When you develop your film, the thinnest part of the negative (corresponding to the shadows) develops first, and then as time goes on, doesn't change very much. The parts of the negative which had the greatest exposure - your highlights, will get denser and denser as your development time increases.
"Exposing for the shadows" means that you determine your exposure by metering in the shadow area - and this part of the negative will come out right pretty much regardless of how long you develop the film.
In terms of figuring out what the exposure should be - you normally want your shadows to be about 3 stops down from the mid tones in the image - your camera meter is set to make the mid-tones come out in the middle, so if you get close to the shadows with your camera, and take a meter reading, the exposure that you will get will be what it takes to make that part of the image a mid-tone, but that's not what you want - you want the shadows to be dark, so you want to expose less by 3 stops. One way of doing this is to set the ASA on your camera 3 stops faster than the film - so for TRI-X, set your camera ASA dial to 3200 - then either use a long telephoto lens or get up close to the subject so that the shadow area fills the view finder and take your meter reading. This will give you an exposure where you should have sufficient density in the shadows to keep some detail there.
The second part of the adage is "Develop for the highlights" The longer you develop the film for, the more density you will build in the highlights, and the greater the contrast of your final image. Since you are shooting roll film, you will have to treat the whole roll of film the same. If you are taking pictures in a bright sunny area, where there are deep shadows and very bright highlights, you are going to have more contrast than you want, so you will want to develop for a shorter amount of time than usual. If you are taking pictures of sand, under overcast skys so there is very little contrast in your image, you will want to develop for a long time to increase the contrast.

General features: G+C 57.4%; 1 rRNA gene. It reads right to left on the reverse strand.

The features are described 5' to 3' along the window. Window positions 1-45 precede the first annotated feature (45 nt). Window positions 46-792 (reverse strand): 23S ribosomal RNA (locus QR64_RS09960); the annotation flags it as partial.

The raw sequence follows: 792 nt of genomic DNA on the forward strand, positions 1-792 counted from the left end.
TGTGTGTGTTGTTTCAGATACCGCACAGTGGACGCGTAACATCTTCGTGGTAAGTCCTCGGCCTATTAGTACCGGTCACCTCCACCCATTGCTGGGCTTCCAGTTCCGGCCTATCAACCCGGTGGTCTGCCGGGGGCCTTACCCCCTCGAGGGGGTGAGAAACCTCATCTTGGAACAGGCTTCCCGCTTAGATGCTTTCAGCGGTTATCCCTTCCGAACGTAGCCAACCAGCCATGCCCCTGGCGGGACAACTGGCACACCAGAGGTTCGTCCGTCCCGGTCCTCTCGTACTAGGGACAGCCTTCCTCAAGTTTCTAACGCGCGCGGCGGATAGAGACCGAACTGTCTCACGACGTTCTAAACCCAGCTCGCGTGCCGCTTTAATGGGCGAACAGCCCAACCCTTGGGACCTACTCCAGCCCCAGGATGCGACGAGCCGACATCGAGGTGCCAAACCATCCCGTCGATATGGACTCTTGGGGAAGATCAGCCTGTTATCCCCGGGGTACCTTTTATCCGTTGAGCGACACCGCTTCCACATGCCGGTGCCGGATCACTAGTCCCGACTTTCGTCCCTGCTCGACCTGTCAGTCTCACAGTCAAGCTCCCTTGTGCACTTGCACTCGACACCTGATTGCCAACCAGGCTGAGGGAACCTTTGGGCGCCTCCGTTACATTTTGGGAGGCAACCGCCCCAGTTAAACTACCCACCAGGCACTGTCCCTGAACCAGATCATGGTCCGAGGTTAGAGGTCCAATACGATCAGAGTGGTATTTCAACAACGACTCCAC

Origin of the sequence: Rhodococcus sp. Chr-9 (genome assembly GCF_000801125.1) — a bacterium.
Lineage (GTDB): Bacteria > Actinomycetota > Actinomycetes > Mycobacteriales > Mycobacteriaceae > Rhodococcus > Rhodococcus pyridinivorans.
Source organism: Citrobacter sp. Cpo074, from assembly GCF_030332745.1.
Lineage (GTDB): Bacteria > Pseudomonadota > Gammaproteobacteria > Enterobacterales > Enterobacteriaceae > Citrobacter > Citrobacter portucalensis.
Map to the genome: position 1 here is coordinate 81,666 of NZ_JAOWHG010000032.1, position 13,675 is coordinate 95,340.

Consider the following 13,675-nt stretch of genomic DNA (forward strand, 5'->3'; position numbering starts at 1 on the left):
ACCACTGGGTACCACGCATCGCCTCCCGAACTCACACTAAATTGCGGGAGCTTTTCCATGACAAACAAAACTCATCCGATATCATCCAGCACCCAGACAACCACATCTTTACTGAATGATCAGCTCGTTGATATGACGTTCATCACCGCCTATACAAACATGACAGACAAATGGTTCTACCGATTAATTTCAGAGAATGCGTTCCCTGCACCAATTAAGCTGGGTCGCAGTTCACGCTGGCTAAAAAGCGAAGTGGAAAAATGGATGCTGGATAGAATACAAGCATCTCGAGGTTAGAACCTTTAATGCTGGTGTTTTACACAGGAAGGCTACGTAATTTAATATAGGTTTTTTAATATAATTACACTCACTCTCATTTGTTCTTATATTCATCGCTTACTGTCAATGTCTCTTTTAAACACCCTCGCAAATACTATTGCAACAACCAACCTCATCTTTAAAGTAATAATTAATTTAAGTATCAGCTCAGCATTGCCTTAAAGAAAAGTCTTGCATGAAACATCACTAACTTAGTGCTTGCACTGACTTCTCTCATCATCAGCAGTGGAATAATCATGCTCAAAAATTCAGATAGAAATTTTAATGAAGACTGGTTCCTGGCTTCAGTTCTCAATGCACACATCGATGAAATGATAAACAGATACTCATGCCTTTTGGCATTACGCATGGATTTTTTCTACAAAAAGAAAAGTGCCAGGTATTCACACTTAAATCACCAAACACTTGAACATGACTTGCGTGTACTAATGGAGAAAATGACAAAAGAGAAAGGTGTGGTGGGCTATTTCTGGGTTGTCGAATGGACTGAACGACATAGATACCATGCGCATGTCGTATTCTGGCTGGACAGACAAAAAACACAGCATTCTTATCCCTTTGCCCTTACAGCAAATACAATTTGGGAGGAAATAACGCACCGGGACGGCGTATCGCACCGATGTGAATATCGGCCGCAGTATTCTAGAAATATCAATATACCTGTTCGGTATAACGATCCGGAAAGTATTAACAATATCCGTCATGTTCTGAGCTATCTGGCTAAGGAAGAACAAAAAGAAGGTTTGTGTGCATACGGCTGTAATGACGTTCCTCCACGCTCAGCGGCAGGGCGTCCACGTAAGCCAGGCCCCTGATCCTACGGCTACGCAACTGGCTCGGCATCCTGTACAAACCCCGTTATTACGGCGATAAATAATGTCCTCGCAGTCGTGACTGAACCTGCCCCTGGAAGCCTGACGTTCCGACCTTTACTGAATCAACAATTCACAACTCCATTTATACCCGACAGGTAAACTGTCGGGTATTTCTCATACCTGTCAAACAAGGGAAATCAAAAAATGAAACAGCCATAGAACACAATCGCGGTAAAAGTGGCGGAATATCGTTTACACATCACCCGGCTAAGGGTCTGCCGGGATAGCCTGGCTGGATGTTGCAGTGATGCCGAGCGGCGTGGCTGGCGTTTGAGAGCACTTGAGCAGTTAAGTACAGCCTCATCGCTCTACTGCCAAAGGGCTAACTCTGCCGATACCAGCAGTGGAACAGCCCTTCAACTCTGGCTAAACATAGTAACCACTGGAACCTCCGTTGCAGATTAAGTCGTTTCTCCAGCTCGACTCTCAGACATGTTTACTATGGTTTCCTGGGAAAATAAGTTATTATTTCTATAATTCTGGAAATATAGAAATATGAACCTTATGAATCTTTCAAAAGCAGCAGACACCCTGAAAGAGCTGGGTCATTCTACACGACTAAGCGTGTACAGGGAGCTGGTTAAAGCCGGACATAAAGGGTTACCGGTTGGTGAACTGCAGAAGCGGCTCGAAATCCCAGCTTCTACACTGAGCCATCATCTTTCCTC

TRI-X is pretty forgiving, so you should be able to get pretty close with just metering the whole scene. What you may want to do is to set the ASA to 3200, meter on the shadow area, and let's say that it says to expose at 1/60 and f11. Then set the ASA to 400, step back and meter the whole scene - you should get something close to 1/60 at f11 unless there is something really strange about what you are metering.